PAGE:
World Rugby 'flexible' on format of Nations Championship
World Rugby are prepared to be flexible on the format of the proposed Nations Championship after opposition from players, unions and clubs.
Plans for the new tournament include end-of-year semi-finals and a final.
This means the finalists would play five weekends in a row, which has been strongly opposed on welfare grounds by the international players’ union.
However, it’s understood taking away the semi-final stage will be mooted at Thursday’s crunch meeting in Dublin.
Representatives from all tier-one nations, along with Fiji, Japan and International Rugby Players, will gather this week in the Irish capital for a key summit.
It comes after the English Premiership and the French clubs released a statement detailing their dissatisfaction about being excluded from the talks, and how the new proposals contravene the binding San Francisco agreement of two years ago.
“The San Francisco agreement reached in January 2017 by all stakeholders, including LNR (French Rugby League) and PRL (Premiership Rugby), represented a proportionate structure for all parties with an international calendar adopted until 2032,” said a joint statement.
“The professional leagues now seem to be excluded from this new work, even though the World Rugby project would be a major change to the San Francisco agreement for all elements of the professional game, and impact other competitions.”
PRL and LNR have also vaguely threatened legal action to protect their position.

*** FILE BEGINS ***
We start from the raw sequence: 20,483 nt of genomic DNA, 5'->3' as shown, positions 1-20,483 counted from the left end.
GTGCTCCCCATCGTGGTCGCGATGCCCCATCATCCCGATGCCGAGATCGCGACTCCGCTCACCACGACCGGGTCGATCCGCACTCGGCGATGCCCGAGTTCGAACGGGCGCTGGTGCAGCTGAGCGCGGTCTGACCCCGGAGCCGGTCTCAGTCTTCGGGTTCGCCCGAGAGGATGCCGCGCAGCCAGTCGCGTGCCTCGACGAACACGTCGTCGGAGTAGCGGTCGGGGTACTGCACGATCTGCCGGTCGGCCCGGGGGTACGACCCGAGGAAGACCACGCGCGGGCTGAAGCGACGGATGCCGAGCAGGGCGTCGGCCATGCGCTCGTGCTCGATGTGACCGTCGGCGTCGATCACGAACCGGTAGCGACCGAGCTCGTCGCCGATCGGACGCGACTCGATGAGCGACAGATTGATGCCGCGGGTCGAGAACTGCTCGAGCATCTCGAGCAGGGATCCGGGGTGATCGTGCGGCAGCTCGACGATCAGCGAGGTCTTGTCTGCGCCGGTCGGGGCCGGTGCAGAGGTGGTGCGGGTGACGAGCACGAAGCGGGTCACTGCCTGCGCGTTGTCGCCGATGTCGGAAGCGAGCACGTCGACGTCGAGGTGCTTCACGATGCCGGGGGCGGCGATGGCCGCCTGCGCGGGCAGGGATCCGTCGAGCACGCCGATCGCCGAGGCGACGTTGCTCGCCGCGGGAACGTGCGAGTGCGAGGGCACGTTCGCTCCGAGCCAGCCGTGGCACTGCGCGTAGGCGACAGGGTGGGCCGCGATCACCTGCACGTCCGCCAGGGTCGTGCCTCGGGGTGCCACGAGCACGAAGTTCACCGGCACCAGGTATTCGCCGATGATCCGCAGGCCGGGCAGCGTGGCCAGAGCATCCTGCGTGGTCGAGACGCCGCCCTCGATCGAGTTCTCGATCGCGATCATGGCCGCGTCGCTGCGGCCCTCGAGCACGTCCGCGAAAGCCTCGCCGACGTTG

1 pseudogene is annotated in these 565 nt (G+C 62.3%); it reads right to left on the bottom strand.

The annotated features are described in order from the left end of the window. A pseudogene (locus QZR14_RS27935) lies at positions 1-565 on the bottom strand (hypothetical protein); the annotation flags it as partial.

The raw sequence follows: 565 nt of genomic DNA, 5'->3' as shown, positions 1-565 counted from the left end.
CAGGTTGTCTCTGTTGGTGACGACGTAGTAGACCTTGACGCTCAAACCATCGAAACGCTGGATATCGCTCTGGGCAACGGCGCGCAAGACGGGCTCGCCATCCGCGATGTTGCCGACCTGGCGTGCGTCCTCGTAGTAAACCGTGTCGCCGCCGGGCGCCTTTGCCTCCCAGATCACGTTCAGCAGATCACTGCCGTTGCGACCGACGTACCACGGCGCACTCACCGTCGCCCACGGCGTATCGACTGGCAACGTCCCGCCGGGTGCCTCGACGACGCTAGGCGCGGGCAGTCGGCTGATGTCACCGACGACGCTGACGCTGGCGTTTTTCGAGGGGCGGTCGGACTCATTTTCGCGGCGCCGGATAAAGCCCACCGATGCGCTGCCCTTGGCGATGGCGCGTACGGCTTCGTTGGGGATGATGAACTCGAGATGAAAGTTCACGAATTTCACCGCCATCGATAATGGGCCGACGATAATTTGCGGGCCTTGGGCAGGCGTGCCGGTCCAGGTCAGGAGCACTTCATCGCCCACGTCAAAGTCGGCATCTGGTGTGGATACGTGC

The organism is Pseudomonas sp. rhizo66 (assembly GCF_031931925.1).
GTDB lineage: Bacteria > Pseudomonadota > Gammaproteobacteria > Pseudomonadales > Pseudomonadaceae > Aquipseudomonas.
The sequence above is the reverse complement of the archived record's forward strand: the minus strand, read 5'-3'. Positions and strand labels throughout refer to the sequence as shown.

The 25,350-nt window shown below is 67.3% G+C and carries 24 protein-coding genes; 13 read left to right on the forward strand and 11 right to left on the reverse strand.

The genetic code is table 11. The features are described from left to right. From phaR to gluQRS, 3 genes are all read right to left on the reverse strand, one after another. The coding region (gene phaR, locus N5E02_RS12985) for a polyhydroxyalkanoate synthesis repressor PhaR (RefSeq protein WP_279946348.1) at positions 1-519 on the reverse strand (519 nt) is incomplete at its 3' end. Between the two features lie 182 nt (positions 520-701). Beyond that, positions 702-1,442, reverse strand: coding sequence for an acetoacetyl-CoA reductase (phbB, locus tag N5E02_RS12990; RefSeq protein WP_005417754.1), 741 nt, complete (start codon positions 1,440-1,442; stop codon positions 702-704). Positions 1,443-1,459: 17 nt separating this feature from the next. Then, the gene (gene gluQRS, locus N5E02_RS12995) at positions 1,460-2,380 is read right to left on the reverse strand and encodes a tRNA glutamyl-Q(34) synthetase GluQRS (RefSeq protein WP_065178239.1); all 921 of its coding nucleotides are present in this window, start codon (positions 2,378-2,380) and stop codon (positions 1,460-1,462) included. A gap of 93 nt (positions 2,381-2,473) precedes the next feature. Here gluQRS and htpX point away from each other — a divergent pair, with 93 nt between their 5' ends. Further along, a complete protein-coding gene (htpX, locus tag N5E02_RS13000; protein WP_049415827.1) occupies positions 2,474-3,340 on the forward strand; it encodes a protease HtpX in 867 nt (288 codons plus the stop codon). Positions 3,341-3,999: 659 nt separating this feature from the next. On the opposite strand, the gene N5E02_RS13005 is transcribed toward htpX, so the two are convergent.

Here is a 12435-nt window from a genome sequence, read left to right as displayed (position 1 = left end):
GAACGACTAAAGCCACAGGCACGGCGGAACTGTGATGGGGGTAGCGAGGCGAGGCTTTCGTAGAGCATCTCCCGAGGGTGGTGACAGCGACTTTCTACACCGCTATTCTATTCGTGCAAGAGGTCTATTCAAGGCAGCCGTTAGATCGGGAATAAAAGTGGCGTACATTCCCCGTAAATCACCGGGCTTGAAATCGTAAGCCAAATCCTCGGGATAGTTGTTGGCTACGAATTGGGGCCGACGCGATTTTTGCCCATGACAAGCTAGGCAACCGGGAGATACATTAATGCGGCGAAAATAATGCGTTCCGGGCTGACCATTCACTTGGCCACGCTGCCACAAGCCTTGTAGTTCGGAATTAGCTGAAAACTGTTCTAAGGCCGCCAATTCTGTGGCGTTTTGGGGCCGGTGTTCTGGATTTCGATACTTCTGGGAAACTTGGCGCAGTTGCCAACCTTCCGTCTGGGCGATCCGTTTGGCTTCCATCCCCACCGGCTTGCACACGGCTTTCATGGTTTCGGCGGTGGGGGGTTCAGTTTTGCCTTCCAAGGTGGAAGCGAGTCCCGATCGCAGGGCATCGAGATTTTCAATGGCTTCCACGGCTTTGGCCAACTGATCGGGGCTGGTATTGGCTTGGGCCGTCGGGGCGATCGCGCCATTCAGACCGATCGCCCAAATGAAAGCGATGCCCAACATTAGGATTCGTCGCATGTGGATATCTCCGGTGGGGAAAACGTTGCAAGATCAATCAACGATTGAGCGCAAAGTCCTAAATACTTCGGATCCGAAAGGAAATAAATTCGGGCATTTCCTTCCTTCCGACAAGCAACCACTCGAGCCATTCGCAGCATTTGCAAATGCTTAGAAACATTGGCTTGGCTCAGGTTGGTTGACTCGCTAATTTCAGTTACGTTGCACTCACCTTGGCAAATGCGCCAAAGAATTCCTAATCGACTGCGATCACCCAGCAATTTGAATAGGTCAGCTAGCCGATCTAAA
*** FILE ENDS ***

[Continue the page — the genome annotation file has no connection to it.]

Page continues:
“LNR and PRL regret the fact that World Rugby is not fully involving all stakeholders in seeking a consensus and they can only reserve the option to take any action to preserve their rights and competitions,” the statement added.
The clubs are also concerned about the prospect of a five-week international block, something “which had been specifically rejected for established annual international competitions”.
However, if the semi-final stage of the Nations Championship was to be removed, the maximum number of games a team would play in the autumn block would be four – with a maximum total of 12 over the course of the year.
This would be fewer than many international sides play currently, with numerous unions regularly staging ‘out-of-window’ Tests to boost profits.
Aside from the issues around player welfare, the Six Nations unions still need to be convinced on whether to embrace promotion and relegation.
However, both England boss Eddie Jones and Italy boss Conor O’Shea have voiced their support for the concept over the past few days.
According to the Welsh Rugby Union chairman Gareth Davies, rugby union is at its “most challenging and dynamic time since the game went professional in 1995”.
With this in mind, Thursday’s meeting promises to be one of the most important of its kind in recent history.